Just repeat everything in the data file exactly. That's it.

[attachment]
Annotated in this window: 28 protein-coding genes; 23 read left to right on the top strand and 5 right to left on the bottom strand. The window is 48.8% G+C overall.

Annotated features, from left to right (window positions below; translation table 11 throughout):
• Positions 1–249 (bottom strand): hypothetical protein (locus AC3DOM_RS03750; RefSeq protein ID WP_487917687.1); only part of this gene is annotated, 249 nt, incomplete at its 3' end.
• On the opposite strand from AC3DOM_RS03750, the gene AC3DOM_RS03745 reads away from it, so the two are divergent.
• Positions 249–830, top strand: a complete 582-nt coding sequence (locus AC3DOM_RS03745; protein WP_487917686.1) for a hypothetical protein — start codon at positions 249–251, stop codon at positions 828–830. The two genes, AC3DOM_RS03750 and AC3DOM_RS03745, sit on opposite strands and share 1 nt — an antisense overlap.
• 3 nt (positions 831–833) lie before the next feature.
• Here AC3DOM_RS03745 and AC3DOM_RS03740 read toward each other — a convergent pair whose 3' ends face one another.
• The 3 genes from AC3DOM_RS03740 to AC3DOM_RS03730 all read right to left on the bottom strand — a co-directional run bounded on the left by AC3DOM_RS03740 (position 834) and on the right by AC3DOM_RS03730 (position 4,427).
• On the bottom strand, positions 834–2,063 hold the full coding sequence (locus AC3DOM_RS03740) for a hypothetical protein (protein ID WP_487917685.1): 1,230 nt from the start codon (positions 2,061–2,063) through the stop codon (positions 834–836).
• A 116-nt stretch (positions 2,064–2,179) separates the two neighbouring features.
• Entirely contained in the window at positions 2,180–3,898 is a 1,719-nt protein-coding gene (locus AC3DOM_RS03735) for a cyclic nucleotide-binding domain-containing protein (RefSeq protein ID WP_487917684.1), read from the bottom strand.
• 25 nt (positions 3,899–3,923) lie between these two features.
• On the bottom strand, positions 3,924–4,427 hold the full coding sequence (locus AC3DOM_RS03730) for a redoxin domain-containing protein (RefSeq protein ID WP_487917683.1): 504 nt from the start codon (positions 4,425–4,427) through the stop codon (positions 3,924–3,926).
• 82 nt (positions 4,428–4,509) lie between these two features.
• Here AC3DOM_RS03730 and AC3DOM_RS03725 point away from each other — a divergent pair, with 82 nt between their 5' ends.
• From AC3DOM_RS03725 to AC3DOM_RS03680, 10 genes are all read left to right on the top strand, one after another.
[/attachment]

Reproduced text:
Annotated in this window: 28 protein-coding genes; 23 read left to right on the top strand and 5 right to left on the bottom strand. The window is 48.8% G+C overall.

Annotated features, from left to right (window positions below; translation table 11 throughout):
• Positions 1–249 (bottom strand): hypothetical protein (locus AC3DOM_RS03750; RefSeq protein ID WP_487917687.1); only part of this gene is annotated, 249 nt, incomplete at its 3' end.
• On the opposite strand from AC3DOM_RS03750, the gene AC3DOM_RS03745 reads away from it, so the two are divergent.
• Positions 249–830, top strand: a complete 582-nt coding sequence (locus AC3DOM_RS03745; protein WP_487917686.1) for a hypothetical protein — start codon at positions 249–251, stop codon at positions 828–830. The two genes, AC3DOM_RS03750 and AC3DOM_RS03745, sit on opposite strands and share 1 nt — an antisense overlap.
• 3 nt (positions 831–833) lie before the next feature.
• Here AC3DOM_RS03745 and AC3DOM_RS03740 read toward each other — a convergent pair whose 3' ends face one another.
• The 3 genes from AC3DOM_RS03740 to AC3DOM_RS03730 all read right to left on the bottom strand — a co-directional run bounded on the left by AC3DOM_RS03740 (position 834) and on the right by AC3DOM_RS03730 (position 4,427).
• On the bottom strand, positions 834–2,063 hold the full coding sequence (locus AC3DOM_RS03740) for a hypothetical protein (protein ID WP_487917685.1): 1,230 nt from the start codon (positions 2,061–2,063) through the stop codon (positions 834–836).
• A 116-nt stretch (positions 2,064–2,179) separates the two neighbouring features.
• Entirely contained in the window at positions 2,180–3,898 is a 1,719-nt protein-coding gene (locus AC3DOM_RS03735) for a cyclic nucleotide-binding domain-containing protein (RefSeq protein ID WP_487917684.1), read from the bottom strand.
• 25 nt (positions 3,899–3,923) lie between these two features.
• On the bottom strand, positions 3,924–4,427 hold the full coding sequence (locus AC3DOM_RS03730) for a redoxin domain-containing protein (RefSeq protein ID WP_487917683.1): 504 nt from the start codon (positions 4,425–4,427) through the stop codon (positions 3,924–3,926).
• 82 nt (positions 4,428–4,509) lie between these two features.
• Here AC3DOM_RS03730 and AC3DOM_RS03725 point away from each other — a divergent pair, with 82 nt between their 5' ends.
• From AC3DOM_RS03725 to AC3DOM_RS03680, 10 genes are all read left to right on the top strand, one after another.